The next week, San Diego drew 3-3 at home for real this time.
San Diego conceded a penalty sixteen seconds into the match when their defense fell asleep letting some guy from New Mexico lace a shot in, which Koke parried away low, but right into the path of some other guy from New Mexico who was mugged by Grant Stoneman. So often the fouls in the box are obviously bad, but in this case I think it was probably a 95% chance of goal–Loyal might have had better odds of saving the penalty. In the 22nd minute, Amang got himself stomped on in the New Mexico box, and Charlie Adams put the PK in to equalize. San Diego had another big opportunity a couple minutes later, and then took the lead a few minutes after that when the New Mexico keeper parried an Amang cross right onto the head of Alejandro Guido who just had to keep running. Loyal held the lead for eleven minutes, but United equalized on a baffling error by Loyal who marked the runner to the goal line wide of the goal, but for some reason did not mark Armando Moreno who was took one touch to bait the keeper’s dive and then hammered in the shot from about three feet out. Moreno scored again 90 seconds into the second half when he received a long ball while wide open left of Loyal’s narrow defense, dribbled a little central and rifled in a shot from outside the 18-yard-box under minimal pressure. Loyal equalized again in the 52nd with Amang cleaning when New Mexico couldn’t clear a cross. Koke Vegas did not play for Loyal in this game, which might explain some of the goals they conceded.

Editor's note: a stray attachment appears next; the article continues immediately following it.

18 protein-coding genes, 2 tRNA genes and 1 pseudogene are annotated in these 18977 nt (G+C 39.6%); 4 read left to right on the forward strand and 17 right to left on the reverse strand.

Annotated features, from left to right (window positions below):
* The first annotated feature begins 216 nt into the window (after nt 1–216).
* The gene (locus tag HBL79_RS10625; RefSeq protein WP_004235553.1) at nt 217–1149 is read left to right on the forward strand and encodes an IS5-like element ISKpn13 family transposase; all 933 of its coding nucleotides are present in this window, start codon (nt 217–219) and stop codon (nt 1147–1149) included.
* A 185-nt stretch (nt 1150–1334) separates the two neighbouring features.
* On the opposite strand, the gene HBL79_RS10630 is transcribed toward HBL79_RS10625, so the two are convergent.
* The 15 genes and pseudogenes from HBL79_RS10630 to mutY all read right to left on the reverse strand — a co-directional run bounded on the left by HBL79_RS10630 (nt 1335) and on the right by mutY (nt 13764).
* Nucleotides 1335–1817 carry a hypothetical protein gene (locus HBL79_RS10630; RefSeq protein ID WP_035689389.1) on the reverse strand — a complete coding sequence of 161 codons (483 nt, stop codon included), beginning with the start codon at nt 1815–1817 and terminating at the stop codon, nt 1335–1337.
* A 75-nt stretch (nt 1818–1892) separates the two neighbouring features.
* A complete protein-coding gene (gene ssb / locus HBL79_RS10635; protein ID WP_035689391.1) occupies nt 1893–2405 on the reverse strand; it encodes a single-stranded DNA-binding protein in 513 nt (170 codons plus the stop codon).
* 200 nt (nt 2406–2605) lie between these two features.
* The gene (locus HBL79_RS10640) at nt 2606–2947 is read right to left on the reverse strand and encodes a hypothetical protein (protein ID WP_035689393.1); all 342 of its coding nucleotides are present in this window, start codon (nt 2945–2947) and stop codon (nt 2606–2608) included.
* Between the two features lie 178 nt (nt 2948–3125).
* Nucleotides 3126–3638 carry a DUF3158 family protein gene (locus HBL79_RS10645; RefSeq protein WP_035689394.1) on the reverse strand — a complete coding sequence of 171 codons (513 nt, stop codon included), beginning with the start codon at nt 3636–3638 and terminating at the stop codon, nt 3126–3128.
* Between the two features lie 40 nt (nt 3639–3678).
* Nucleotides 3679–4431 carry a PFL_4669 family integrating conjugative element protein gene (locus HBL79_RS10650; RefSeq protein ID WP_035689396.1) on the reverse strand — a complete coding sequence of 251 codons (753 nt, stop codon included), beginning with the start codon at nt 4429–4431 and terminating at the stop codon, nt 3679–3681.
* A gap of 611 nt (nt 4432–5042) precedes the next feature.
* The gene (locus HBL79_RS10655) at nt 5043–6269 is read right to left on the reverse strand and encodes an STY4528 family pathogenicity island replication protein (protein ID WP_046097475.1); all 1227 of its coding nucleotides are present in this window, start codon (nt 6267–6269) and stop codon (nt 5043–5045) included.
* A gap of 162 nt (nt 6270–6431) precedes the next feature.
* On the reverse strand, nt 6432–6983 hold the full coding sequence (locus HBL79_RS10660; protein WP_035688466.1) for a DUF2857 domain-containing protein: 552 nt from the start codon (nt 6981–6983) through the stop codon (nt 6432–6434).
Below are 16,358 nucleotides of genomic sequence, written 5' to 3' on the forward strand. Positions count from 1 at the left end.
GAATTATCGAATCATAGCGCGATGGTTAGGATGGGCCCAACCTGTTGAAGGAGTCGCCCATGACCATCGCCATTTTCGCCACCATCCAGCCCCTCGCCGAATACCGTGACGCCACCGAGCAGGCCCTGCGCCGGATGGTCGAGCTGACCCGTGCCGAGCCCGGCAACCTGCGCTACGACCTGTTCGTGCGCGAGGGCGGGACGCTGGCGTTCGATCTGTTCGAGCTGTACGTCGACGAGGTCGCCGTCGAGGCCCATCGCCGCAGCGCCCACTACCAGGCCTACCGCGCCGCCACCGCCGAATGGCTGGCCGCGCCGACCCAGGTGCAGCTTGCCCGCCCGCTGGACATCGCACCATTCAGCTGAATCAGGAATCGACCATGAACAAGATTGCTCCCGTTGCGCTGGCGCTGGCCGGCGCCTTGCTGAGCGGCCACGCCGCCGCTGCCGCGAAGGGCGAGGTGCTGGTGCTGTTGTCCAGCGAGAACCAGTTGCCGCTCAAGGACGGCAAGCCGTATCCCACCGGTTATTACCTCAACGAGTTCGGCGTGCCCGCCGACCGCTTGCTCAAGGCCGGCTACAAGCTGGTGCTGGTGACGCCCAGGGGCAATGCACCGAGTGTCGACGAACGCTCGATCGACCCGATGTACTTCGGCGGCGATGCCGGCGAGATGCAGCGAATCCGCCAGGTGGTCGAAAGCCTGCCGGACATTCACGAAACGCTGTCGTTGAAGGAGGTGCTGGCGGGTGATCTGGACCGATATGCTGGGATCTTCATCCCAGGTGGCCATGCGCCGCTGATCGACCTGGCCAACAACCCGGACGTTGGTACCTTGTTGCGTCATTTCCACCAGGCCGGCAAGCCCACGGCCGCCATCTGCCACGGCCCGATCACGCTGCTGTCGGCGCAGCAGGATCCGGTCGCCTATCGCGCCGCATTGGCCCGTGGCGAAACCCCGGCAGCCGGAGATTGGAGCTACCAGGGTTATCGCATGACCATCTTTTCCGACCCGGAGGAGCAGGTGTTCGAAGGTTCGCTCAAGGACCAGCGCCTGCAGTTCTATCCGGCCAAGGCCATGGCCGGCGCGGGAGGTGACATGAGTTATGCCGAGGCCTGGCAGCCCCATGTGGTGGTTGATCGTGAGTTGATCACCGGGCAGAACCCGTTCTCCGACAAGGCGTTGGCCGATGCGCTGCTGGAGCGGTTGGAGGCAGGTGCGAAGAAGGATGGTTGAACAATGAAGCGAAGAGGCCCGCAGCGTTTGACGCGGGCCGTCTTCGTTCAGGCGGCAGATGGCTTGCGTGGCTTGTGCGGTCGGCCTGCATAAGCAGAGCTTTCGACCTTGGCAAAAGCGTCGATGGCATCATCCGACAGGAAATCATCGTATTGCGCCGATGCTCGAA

On decision day, Loyal got shellacked by Sacramento.
Rodrigo Lopez scored ninety seconds in when (you won’t believe this) Loyal failed to effectively clear the ball on an otherwise reasonably benign attack, and Lopez beat the keeper near post from 15-20 years out. Then just two minutes later, a quick turnover lead to Keko driving centrally, and Koke Vegas scrambled to get back to the center of his goal and slipped when Keko sent a low shot from way downtown. Then just another eleven minutes later Sacramento got a third on a Matt LaGrassa shot from distance. Koke Vegas was pulled at half-time, I assume because there was no point in risking injury to a critical player in a meaningless ass-beating. The fourth probably doesn’t tell us much about Loyal–in the 81st they made an inadvisable back-pass to the keeper that Luther Archimede intercepted and slotted home. At that point I think Loyal was already thinking about who would be getting the 7th seed.
So the Loyal are not on great form. They are good, but their strength is in the attack, and they have conceded goals against good and medium-good attacks this season, especially recently.